If any of you missed it, the 85th Academy Awards was held just this past Sunday. Spoiler alert: Jennifer Lawrence is awesome. Actually, that’s no spoiler; everyone knows that. She is sexy, awkward and hilarious, all wrapped into one gorgeous package. But enough of my obsession with Ms. Lawrence (bit of a contradiction, I guess). What I really wanted to talk about was the impressive boom of social media action during the Oscars.
It may have been quite obvious that the social media would be abuzz with excitement during the Oscars, but possibly not with this much attention. This year saw 13 million mentions on social media, which is almost three times as many compared to last year, easily skyrocketing it to the top of weekly social media charts.
But this isn’t the only show that has seen such explosiveness; the Oscars only ranks third as the most social televised event! In second place with 17 million mentions is the always buzz-worthy Grammys (and the… erm… “flattering” fashion), and leading at the top with a whopping 52 million mentions is the Super Bowl (with its sudden blackout and fantastically meme-worthy halftime show – Sorry Beyoncé). Trendrr.TV does an interesting and cleverly organised job of representing the social activity of various media and advertising, with a good handful of infographics. As a follow up to our preemptive Super Bowl blog post, here is a neat infographic summarising the actual statistics:
So what is this link between TV and social media? As many have come to discuss the battle between old media and new media, I see it as more of how old media can adapt to the modern way things are done. TV inherently is a one way communication: the broadcast outputs to you, but you don’t talk back to the screen. New media, on the other hand, is all about the two-way interactions. It’s about the conversation, and bringing the audience into the experience. Social media in a way allows for this kind of interaction for television. It’s people talking and responding to television, and making them a part of the show.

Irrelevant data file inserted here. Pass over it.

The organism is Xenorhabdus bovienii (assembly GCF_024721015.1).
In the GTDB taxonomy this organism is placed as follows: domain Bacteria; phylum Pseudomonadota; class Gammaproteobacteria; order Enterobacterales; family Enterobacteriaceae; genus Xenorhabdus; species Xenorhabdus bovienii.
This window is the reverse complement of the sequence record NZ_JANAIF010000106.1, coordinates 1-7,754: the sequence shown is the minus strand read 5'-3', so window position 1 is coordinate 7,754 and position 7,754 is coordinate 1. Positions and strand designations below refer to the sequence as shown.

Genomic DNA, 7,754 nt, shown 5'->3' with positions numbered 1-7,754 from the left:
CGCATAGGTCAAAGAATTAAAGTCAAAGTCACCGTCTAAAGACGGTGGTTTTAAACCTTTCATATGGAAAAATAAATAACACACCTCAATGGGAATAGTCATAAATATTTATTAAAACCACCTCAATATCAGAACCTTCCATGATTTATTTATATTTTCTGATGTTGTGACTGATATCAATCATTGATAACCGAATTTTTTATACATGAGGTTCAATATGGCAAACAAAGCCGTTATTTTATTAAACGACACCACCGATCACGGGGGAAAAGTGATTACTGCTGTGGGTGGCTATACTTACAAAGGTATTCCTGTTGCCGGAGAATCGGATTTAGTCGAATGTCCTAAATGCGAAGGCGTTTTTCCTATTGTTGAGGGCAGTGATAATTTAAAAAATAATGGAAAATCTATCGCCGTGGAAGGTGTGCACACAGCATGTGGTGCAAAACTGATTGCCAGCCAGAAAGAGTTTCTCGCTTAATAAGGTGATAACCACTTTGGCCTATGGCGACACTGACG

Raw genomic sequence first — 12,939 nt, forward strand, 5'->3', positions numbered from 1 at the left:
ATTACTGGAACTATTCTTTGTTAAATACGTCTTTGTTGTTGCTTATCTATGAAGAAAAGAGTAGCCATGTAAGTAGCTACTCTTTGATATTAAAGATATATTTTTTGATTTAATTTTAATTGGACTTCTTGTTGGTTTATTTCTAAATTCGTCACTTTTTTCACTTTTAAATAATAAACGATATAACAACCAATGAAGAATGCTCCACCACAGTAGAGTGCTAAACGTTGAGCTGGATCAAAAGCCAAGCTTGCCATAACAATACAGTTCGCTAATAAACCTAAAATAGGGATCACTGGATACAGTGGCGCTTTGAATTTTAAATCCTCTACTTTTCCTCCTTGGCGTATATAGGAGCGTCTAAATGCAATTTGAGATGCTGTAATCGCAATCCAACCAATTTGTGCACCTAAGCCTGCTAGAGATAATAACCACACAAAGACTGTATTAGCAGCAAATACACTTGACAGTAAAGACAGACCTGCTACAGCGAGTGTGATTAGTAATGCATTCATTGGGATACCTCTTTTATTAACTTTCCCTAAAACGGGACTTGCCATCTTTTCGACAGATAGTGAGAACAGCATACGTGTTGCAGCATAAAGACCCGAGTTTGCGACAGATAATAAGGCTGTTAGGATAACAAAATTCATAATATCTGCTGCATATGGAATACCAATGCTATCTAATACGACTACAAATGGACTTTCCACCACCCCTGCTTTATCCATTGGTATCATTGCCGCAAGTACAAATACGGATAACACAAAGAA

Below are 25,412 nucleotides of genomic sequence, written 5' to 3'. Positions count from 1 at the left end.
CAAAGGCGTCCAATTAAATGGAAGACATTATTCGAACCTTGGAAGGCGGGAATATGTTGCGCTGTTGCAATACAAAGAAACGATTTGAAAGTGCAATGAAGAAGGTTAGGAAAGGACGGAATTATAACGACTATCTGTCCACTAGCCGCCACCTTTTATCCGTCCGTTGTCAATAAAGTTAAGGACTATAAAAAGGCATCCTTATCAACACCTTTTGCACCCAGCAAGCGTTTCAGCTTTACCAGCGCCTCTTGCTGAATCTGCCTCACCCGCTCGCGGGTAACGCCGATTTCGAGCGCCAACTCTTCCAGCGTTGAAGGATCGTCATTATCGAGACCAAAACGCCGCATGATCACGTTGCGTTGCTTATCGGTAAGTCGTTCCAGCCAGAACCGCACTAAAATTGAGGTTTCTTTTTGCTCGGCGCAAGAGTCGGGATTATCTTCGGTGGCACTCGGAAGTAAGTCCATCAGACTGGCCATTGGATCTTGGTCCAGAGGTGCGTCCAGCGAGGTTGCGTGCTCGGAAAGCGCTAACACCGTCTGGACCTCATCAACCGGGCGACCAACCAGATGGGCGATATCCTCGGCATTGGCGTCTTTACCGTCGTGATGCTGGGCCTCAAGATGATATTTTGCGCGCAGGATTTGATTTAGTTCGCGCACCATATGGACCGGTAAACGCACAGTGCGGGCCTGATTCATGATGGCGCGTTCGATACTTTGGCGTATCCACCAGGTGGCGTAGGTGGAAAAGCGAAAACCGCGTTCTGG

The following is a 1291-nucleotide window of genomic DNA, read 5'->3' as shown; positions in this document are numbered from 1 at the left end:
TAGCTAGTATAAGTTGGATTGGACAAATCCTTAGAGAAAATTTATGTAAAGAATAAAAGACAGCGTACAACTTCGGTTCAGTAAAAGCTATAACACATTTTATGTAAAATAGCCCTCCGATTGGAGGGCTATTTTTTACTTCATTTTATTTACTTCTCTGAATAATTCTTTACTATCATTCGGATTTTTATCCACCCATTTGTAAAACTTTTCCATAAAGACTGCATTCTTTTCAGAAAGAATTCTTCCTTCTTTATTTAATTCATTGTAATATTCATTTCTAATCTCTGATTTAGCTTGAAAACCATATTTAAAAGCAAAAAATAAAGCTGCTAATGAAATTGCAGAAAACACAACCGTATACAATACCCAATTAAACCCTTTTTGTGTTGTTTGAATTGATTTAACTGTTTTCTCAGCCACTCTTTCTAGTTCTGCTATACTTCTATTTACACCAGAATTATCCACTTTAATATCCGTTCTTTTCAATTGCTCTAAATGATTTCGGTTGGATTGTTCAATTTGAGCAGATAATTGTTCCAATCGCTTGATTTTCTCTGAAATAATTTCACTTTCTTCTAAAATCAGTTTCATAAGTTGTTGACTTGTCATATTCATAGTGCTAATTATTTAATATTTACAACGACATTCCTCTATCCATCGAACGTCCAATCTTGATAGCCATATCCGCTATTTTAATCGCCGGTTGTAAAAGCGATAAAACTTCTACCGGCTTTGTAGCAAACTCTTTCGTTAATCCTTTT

For example, live tweeting is very common nowadays. Avid tweeters will tweet out that they’re going to live tweet a particular event (whether they are actually present, or just watching a broadcast), and their followers will know that for the duration of that event, they will be getting live updates of what’s going on and/or their immediate reactions, and this gives the followers an avenue to interact. Give it an appropriate hashtag, and there you have it: a two-way conversation. And this works for award ceremonies, sports matches, TV series… Anything. It’s a unique way of interacting with your audience in a very direct way: it’s as if they’re sitting right next to you, chatting during the show.
You can see the effect it has had. A lot of TV shows now have the host ask viewers to tweet in their responses or reactions with specific hashtags, and then later in the show go on to display or read them out (The Voice isn’t sheepish at all with the way they do it). It’s a prime example of TV learning and evolving to improve the communication.
So have you noticed yourself engaging more with televised events now that social media is such a big part of everyone’s life? Leave a comment below!*
* See what I did there? Two-way conversation!